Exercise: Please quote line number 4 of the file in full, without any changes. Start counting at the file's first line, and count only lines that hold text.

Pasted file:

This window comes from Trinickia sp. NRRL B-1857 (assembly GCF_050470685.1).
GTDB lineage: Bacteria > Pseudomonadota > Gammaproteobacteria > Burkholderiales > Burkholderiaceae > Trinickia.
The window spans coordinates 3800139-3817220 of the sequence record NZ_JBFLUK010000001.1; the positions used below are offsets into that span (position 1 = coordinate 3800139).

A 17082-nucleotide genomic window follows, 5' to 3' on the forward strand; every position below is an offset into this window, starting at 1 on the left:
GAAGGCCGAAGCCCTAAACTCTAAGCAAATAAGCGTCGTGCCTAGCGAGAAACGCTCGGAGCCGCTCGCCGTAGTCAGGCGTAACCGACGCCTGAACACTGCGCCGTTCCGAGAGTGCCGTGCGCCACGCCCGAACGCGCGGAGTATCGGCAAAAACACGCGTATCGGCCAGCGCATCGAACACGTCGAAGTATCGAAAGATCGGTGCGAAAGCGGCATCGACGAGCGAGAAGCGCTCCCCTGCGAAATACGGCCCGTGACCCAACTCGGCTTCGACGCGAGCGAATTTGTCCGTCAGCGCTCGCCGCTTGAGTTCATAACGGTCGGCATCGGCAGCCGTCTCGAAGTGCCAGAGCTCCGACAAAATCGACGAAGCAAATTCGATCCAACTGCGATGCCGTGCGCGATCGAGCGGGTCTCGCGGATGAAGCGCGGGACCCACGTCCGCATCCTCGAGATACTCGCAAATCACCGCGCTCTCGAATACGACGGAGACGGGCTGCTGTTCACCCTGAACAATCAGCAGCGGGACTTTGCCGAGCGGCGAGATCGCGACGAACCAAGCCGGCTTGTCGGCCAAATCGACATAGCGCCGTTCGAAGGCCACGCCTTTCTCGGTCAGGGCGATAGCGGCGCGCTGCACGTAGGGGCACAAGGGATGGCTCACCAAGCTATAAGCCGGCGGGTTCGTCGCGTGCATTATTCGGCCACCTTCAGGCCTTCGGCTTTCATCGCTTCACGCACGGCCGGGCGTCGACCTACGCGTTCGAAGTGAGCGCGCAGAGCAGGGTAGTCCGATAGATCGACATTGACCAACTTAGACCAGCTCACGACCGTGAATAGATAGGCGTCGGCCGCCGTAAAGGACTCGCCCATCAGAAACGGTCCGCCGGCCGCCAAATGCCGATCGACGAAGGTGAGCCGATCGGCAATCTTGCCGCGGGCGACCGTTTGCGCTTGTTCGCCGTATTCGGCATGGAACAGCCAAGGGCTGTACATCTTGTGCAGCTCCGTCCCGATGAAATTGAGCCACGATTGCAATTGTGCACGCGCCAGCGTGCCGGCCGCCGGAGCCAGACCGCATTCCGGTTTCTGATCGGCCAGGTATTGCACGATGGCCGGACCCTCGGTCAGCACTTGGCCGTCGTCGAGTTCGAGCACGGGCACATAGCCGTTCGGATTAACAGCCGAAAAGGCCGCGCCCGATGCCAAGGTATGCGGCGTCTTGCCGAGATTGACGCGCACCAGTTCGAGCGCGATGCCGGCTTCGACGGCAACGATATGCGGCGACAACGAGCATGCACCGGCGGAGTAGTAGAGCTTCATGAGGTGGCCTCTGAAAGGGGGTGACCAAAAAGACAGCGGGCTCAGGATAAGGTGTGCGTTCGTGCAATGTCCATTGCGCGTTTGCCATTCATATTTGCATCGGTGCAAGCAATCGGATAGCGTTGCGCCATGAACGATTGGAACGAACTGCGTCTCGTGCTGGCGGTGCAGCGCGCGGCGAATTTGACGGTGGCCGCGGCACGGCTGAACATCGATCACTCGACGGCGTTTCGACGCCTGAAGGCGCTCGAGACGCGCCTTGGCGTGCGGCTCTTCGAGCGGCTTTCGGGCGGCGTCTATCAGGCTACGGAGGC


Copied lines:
A 17082-nucleotide genomic window follows, 5' to 3' on the forward strand; every position below is an offset into this window, starting at 1 on the left: